This Little-known Caribbean Island Has Bright Blue Waters and More Flamingos Than People

Welcome to Bonaire.

Driving down a winding road with a view of wild cacti and centuries-old coral rock on one side and the deepest blue sea I've ever seen on the other, I was caught between two landscapes that felt like total opposites, yet somehow made total sense.

I soon came to find out that this is the magic of Bonaire.

The Dutch Caribbean island, which sits just above South America and underneath the hurricane belt, is a study in contrasts. Vibrant pink flamingos outnumber people, schools of rainbow-colored fish swim just below the surface of crystal clear water, while wild donkeys flanked by mountains stretched over wide-open land roam free.

Flamingos in blue ocean water
Courtesy of Bonaire Bond

Bonaire is the "B" in the "ABC Islands," an under-discovered paradise that is often dwarfed by its more popular neighbors, Aruba and Curacao. In fact, in 2019, the island only saw 157,800 visitors, about 25% of them Americans, according to Statistics Netherlands.

But what it lacks in hordes of tourists, it more than makes up for in authenticity with nary a chain store in sight and no traffic lights to be found.

"When you come here, you see the island as it is… it's as raw as it can be," Derchlien Vrolijk, the marketing coordinator for the Tourism Corporation Bonaire, said. "We want to stay raw, we don't want to change. You want the tourists here, but they come here to see the island, they come here to eat the food, and they come here to meet the people."

A street mural in Bonaire
Courtesy of Bonaire Bond

Deemed a "blue destination," the island focuses on sustainability and has a protected marine park along with an abundance of nature-centric activities from shore diving (there's more than 86 dive sites) to snorkeling underneath mangroves.

"Bonaire is a pristine island — you can make it as relaxing as possible or you can make it as hardcore and sporty, it depends on what you want to do," Vrolijk said.

Bonaire has removed all prior COVID-19 requirements so the only thing travelers will need is a valid passport, according to the government. Direct flights to the island are available from Miami and Atlanta.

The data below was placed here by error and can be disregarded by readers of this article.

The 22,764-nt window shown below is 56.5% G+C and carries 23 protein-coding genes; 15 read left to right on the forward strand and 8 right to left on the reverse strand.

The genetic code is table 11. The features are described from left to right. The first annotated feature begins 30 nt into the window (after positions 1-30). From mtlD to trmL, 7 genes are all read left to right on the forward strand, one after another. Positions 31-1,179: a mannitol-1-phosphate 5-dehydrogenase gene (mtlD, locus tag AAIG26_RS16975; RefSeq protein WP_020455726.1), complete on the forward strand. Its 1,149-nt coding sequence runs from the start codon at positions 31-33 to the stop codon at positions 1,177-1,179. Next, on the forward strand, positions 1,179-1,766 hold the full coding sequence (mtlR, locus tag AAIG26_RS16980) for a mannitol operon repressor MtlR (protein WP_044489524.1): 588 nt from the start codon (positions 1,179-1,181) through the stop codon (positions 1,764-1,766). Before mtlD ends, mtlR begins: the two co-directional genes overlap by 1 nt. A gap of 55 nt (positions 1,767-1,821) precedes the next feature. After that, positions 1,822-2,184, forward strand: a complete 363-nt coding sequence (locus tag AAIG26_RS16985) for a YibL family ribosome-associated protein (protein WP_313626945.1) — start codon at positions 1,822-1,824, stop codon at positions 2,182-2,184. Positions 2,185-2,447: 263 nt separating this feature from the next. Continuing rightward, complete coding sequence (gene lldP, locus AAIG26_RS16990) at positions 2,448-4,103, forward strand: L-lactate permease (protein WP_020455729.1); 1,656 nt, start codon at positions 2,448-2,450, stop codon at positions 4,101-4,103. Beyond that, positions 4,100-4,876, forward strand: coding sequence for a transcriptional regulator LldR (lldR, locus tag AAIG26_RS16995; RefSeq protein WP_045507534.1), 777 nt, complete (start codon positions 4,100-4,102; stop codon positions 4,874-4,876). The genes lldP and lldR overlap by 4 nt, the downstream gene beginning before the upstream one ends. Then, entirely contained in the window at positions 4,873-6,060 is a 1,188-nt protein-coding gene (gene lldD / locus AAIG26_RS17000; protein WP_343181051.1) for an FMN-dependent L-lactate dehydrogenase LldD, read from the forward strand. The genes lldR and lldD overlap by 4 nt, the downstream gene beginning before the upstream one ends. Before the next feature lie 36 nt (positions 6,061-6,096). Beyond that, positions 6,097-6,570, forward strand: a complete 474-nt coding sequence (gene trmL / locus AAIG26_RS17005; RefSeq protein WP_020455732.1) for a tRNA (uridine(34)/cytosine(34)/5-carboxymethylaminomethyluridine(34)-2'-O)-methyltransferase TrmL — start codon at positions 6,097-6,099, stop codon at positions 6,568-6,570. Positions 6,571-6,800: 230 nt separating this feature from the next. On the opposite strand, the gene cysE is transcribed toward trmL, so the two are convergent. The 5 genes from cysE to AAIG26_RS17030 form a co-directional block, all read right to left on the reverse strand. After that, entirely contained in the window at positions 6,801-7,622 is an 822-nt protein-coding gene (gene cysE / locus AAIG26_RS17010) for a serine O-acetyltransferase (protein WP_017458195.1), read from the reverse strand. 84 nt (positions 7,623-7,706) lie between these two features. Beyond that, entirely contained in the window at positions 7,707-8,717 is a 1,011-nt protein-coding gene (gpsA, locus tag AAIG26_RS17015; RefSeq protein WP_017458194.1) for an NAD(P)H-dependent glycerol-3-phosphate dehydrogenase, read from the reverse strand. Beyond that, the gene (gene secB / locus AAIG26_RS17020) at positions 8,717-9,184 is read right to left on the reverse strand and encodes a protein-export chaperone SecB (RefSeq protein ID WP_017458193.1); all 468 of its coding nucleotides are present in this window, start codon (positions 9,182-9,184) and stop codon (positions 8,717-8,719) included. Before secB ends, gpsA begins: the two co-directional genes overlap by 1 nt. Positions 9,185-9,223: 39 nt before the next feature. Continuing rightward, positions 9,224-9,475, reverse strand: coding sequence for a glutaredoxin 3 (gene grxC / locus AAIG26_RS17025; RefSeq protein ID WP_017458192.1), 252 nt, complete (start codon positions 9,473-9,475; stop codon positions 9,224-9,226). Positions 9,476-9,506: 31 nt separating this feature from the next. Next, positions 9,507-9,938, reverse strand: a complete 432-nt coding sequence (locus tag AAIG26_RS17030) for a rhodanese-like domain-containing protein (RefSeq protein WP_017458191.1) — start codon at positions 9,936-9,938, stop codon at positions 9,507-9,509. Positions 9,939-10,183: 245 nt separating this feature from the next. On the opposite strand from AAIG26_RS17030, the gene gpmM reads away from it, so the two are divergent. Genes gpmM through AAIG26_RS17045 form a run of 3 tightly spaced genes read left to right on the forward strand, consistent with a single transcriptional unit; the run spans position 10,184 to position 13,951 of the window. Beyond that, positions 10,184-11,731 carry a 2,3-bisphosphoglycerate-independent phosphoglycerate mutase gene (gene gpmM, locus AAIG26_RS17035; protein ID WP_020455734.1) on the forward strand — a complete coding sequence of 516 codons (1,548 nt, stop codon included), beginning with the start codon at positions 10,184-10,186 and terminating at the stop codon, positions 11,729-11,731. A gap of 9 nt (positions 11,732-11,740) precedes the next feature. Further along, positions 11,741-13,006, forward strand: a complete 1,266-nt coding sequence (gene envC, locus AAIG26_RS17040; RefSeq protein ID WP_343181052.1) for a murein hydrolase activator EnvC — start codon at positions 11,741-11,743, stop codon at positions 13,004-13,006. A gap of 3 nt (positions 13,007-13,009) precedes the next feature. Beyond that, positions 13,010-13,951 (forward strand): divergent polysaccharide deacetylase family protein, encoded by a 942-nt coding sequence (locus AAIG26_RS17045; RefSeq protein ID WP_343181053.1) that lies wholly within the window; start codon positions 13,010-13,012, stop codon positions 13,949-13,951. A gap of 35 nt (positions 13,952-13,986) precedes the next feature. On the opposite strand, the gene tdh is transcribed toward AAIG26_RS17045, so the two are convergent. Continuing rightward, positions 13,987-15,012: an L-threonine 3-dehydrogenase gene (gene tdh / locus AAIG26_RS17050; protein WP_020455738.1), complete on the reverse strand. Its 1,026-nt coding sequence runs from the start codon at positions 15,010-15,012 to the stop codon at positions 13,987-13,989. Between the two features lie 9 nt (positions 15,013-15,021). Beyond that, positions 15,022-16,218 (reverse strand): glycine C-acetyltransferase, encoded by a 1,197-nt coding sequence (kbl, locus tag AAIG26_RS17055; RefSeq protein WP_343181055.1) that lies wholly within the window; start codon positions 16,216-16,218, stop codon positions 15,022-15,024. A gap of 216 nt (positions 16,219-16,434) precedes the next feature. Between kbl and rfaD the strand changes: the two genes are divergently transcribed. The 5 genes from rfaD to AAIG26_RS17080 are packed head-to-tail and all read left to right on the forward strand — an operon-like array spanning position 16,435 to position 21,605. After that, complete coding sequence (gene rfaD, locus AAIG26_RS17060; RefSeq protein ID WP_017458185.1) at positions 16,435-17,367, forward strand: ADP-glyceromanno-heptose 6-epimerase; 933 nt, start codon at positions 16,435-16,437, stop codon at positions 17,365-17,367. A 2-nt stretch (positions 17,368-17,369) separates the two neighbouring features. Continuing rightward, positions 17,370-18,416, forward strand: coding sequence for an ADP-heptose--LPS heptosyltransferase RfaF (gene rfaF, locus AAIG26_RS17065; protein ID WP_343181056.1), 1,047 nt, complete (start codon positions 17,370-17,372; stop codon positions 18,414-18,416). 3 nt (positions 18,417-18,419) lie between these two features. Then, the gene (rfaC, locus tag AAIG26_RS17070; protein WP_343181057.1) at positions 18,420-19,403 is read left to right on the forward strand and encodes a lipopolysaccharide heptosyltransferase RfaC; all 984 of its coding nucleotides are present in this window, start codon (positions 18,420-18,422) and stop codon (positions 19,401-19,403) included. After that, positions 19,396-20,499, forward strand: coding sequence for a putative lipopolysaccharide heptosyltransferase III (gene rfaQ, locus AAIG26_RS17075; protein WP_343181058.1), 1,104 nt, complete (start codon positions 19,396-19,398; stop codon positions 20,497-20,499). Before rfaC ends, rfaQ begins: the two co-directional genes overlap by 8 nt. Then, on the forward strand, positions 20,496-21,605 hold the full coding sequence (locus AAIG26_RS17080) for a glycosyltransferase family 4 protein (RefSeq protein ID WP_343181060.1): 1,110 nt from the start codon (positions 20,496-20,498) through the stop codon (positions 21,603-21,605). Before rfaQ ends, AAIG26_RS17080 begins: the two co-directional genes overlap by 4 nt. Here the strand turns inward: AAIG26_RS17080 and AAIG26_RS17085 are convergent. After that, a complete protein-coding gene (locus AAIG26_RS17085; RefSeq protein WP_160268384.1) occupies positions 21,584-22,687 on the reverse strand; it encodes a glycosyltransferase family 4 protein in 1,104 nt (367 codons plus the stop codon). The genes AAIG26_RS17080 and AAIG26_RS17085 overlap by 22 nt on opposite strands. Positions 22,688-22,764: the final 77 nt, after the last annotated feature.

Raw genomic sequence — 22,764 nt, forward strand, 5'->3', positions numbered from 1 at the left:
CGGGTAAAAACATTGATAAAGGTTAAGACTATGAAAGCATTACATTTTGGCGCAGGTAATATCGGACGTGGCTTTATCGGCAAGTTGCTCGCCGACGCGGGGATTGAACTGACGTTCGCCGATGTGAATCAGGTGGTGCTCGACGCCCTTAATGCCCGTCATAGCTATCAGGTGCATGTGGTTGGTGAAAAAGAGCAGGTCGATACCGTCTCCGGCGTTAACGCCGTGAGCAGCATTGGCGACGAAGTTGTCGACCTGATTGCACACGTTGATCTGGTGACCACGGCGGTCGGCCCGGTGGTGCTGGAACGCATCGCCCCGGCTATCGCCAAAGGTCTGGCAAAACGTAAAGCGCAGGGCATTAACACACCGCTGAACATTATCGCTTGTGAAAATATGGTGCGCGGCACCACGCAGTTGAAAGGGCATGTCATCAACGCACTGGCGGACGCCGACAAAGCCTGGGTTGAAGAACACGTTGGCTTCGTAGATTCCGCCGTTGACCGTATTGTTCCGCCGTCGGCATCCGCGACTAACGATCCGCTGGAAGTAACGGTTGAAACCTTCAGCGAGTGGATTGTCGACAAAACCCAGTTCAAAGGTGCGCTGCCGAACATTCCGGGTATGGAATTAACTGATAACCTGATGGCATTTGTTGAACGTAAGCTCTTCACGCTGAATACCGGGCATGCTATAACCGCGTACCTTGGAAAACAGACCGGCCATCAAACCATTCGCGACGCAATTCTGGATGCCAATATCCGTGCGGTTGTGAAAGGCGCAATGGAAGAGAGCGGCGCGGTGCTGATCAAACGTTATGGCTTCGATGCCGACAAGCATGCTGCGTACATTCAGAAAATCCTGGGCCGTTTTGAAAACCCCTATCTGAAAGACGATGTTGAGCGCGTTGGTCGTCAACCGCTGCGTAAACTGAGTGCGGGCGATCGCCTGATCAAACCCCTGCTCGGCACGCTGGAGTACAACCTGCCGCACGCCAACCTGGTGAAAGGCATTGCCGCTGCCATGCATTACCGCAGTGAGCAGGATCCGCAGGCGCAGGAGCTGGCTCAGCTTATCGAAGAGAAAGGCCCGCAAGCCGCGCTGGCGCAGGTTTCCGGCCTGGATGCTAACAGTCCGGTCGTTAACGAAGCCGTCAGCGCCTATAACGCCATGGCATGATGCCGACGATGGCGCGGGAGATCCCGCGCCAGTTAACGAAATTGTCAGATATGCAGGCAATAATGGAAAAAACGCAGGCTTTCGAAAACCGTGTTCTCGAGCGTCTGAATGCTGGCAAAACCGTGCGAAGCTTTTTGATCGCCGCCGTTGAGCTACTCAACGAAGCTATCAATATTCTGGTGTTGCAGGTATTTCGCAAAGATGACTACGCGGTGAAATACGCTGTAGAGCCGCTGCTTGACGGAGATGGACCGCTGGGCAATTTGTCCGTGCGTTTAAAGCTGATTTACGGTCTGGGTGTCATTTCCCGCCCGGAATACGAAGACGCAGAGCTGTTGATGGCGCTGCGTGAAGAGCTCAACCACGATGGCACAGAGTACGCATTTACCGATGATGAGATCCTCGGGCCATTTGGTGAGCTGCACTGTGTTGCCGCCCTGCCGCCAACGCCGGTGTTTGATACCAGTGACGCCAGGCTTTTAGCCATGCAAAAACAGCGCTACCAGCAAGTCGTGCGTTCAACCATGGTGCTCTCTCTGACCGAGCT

An overhead landscape shot of land and water in Bonaire
Courtesy of Bonaire Bond
A jeep tour through the tropics
Courtesy of Bonaire Bond

They say there are more flamingos than people on the island, and Elly Albers should know. She's become a bit of a mama bird herself since starting the Bonaire Wild Bird Rehab in 2018 after about 500 baby and fledgling flamingos were found wandering the streets over the course of only a few months.

"I love animals and I think these days when we screw up the world, animals… it's actually great if you have the opportunity to [give] something back," Albers said. "I think we owe that to the world and to animals."

Flamingos aren't the only animals on the island that at times feel like they outnumber people. Bonaire is also home to about 1,100 free-roaming donkeys that can become the unfortunate casualties of things like traffic accidents. That's where Marina Melis steps in, who started the Donkey Sanctuary Bonaire in 1993 after moving from the Netherlands.

A donkey in the road
Courtesy of Bonaire Bond

Today, the 150-acre sanctuary has about 750 donkeys that have all been rescued after being injured, found sick, or orphaned, ranging from several weeks old to 51 years old. And visitors can even adopt a furry friend to help care for them.

"Donkeys are special," Melis said simply.

If these donkeys had a hard start in life, you wouldn't know it by looking at them. I was quickly introduced to Buddha, about 10 years old and small for her age with a slightly different walk than the other donkeys, but who made her presence known with a plucky attitude as she followed me around asking for pets. Then there was Teddy, a 2-year-old girl whose mother couldn't take care of her and who was more interested in my phone than just about anything else.

Packing to go home after a whirlwind of a trip, I thought about all the island had shown me over the last few days. Bonaire is more than just its gorgeous Caribbean water, more than just the great food (and there was plenty of it), it's a place you had to see with your own eyes — and I'm so glad I did.

Alison Fox is a contributing writer for Travel + Leisure. When she's not in New York City, she likes to spend her time at the beach or exploring new destinations and hopes to visit every country in the world. Follow her adventures on Instagram.

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